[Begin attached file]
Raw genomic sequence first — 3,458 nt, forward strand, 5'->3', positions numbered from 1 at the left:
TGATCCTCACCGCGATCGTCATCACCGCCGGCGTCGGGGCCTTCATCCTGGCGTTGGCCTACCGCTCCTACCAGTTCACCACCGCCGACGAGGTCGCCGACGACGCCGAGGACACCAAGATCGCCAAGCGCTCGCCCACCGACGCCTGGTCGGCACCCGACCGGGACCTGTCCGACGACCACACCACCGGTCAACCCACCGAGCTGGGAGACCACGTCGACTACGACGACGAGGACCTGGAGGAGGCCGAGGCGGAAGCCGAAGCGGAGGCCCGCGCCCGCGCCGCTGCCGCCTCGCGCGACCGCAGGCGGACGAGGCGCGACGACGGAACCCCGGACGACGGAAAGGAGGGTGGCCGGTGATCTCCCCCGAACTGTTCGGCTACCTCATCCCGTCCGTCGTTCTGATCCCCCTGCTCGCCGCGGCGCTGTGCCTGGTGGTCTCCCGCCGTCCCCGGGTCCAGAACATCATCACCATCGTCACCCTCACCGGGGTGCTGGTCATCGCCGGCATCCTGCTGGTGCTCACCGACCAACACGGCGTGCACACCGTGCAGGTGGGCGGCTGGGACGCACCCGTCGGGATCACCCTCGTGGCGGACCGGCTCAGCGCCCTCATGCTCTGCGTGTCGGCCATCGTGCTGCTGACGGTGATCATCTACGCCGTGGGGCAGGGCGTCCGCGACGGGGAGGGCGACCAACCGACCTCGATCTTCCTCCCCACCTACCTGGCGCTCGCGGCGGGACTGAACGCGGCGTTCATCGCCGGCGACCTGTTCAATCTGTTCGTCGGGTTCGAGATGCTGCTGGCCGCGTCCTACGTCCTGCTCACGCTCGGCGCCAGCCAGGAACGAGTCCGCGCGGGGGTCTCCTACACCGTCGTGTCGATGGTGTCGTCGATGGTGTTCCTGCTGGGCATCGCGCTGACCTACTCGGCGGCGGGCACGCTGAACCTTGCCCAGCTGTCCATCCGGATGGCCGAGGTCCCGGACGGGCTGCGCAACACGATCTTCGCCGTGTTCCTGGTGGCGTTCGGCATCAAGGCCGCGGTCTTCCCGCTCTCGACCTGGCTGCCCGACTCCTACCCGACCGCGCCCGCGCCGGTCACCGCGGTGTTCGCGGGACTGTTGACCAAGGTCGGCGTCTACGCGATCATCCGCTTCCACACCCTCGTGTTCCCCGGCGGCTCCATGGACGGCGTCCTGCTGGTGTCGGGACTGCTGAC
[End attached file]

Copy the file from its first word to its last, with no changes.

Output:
Raw genomic sequence first — 3,458 nt, forward strand, 5'->3', positions numbered from 1 at the left:
TGATCCTCACCGCGATCGTCATCACCGCCGGCGTCGGGGCCTTCATCCTGGCGTTGGCCTACCGCTCCTACCAGTTCACCACCGCCGACGAGGTCGCCGACGACGCCGAGGACACCAAGATCGCCAAGCGCTCGCCCACCGACGCCTGGTCGGCACCCGACCGGGACCTGTCCGACGACCACACCACCGGTCAACCCACCGAGCTGGGAGACCACGTCGACTACGACGACGAGGACCTGGAGGAGGCCGAGGCGGAAGCCGAAGCGGAGGCCCGCGCCCGCGCCGCTGCCGCCTCGCGCGACCGCAGGCGGACGAGGCGCGACGACGGAACCCCGGACGACGGAAAGGAGGGTGGCCGGTGATCTCCCCCGAACTGTTCGGCTACCTCATCCCGTCCGTCGTTCTGATCCCCCTGCTCGCCGCGGCGCTGTGCCTGGTGGTCTCCCGCCGTCCCCGGGTCCAGAACATCATCACCATCGTCACCCTCACCGGGGTGCTGGTCATCGCCGGCATCCTGCTGGTGCTCACCGACCAACACGGCGTGCACACCGTGCAGGTGGGCGGCTGGGACGCACCCGTCGGGATCACCCTCGTGGCGGACCGGCTCAGCGCCCTCATGCTCTGCGTGTCGGCCATCGTGCTGCTGACGGTGATCATCTACGCCGTGGGGCAGGGCGTCCGCGACGGGGAGGGCGACCAACCGACCTCGATCTTCCTCCCCACCTACCTGGCGCTCGCGGCGGGACTGAACGCGGCGTTCATCGCCGGCGACCTGTTCAATCTGTTCGTCGGGTTCGAGATGCTGCTGGCCGCGTCCTACGTCCTGCTCACGCTCGGCGCCAGCCAGGAACGAGTCCGCGCGGGGGTCTCCTACACCGTCGTGTCGATGGTGTCGTCGATGGTGTTCCTGCTGGGCATCGCGCTGACCTACTCGGCGGCGGGCACGCTGAACCTTGCCCAGCTGTCCATCCGGATGGCCGAGGTCCCGGACGGGCTGCGCAACACGATCTTCGCCGTGTTCCTGGTGGCGTTCGGCATCAAGGCCGCGGTCTTCCCGCTCTCGACCTGGCTGCCCGACTCCTACCCGACCGCGCCCGCGCCGGTCACCGCGGTGTTCGCGGGACTGTTGACCAAGGTCGGCGTCTACGCGATCATCCGCTTCCACACCCTCGTGTTCCCCGGCGGCTCCATGGACGGCGTCCTGCTGGTGTCGGGACTGCTGAC